April 14, 2017: The Dragonfly Telephoto Array, Galactic Formation, and Dark Matter

Having moved to Denver last summer, I could not attend NEAF this past weekend as I had the previous two years.  However, that didn’t stop me from “attending” the lectures.  Unlike previous years, where only select lectures were posted to Youtube a few months afterwards, NEAF live-streamed all of the lectures on both Saturday and Sunday.  I watched eagerly.

Obviously, you can watch the lectures yourself at the links I just provided; but I want to share a truly extraordinary thing that I learned about from having watched one of the lectures in particular:  the existence, function, and discoveries of the Dragonfly Telephoto Array.  If you’re a member of astronomy groups on Facebook like I am, or if you just frequent Cloudy Nights or other astronomy boards, you may have seen a picture like this:


And your reaction to that photo, like mine, was probably, “WTF?  Why would anyone build a telescope this way?” This is the Dragonfly Telephoto Array. Or more precisely, this was the Dragonfly as it existed a couple of years ago, when it had “only” 10 lenses; it now has 48 lenses.

And lenses – as opposed to telescopes – is actually the correct term.  The Dragonfly is made up of commercial, off-the-shelf 400mm f/2.8 Canon telephoto lenses for use with digital cameras.  Each lens has an aperture of 143mm.  Doing the math, the array of 48 (assembled in two groups of 24, as shown at the top of the page) currently has just a smidge less light-gathering capacity by area as the largest refractor in the world, the 40-inch Yerkes.

As you would expect, all 48 lenses are aligned to point in the same direction; SBIG astro-cameras (CCDs) are attached to the back of each so that they can all image the same area; and then all of the images collected are stacked together with software designed for that purpose. The two 24-lens arrays are located at a very nice high-altitude observing location in New Mexico, which is operated remotely/robotically.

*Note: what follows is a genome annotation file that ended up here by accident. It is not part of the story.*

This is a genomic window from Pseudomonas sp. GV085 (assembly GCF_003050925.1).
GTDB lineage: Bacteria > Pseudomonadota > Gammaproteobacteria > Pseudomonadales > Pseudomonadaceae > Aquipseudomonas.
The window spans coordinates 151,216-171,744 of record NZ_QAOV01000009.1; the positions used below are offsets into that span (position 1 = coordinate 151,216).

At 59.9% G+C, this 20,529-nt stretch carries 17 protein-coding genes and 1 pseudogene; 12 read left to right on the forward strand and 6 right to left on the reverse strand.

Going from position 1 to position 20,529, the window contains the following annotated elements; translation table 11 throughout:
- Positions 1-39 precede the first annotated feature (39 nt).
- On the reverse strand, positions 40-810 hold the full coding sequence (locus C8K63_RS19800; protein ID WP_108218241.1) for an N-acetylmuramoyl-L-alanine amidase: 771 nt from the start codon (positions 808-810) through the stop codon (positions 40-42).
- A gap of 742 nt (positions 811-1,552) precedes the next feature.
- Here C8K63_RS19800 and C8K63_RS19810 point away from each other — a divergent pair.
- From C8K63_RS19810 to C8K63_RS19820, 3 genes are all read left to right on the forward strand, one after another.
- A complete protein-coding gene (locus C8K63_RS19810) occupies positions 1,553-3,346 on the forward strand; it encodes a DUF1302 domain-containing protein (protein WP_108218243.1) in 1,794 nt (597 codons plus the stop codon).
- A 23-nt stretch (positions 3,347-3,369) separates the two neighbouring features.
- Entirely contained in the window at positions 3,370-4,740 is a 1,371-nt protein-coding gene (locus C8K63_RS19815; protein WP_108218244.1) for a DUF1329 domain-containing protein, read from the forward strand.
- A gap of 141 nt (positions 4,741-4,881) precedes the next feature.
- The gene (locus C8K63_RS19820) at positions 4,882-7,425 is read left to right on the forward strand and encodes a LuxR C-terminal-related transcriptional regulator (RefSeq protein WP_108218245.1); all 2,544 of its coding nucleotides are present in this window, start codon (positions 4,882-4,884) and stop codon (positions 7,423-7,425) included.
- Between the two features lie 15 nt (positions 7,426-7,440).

Each lens costs $10,000; and a little bit of internet research shows that the cameras cost about $2000 or so each.  (Although I would imagine they get a volume discount.)  They also use a special adapter for focusing the lenses at $1000 each.  Even so, with mount and materials, they were able to effectively build a world-class one-meter refractor for far less than a million dollars.  The 40-inch Yerkes itself cost $350,000 in 1892 money, which is something like ten million or more now.

You may well ask, “What’s the point? Why are they using all these telephoto lenses for astronomy?”  According to their paper on the capabilities of the scope, Canon has developed new “nano-fabricated sub-wavelength corrugations on their antireflecting coatings”, used on the glass surfaces.

To put that into more understandable English, the good scientists at Canon have invented a special proprietary ( = secret) new coating that consists of nanoparticles – each of which is significantly smaller than the wavelength of light.  In other words, as far as the light passing through these coatings is concerned, the lens is perfectly smooth.  These lenses are an order of magnitude smoother than anything else that has ever been made to date. This results in less scattering of light within the optical path – effectively eliminating light noise that puts a limit on how faint you can go.

The limiting magnitude for earthbound observing stops at about 28th magnitude.  This is true no matter how large your telescope is, and no matter how long your exposure time is.  The reason for this is because of noise inherent in the system; noise which comes in the form of scattered light.  Or, in other words, and incredibly apt for the point of this blog, this noise is light pollution inside the scope.  Even extremely well-made optical surfaces have some amount of roughness left in them, and this roughness scatters some small amount of light.  That small amount of light is enough to act as a background noise floor below which you simply cannot go.  This prevents exceedingly dim objects from being detected.

Interestingly, this 28th magnitude limit has been true for decades, going way back to the days when the Palomar 200-inch (5-meter) reflector was the largest in the world, and to the days of film, when extremely long film exposures were taken.  It is still true today in our world of 10-meter telescopes and digital cameras – even with digital techniques, that noise can only be reduced so much, generally down to 28th magnitude.  Only one particular highly optimized telescope, the Burrell Schmidt, can get down to 29th magnitude.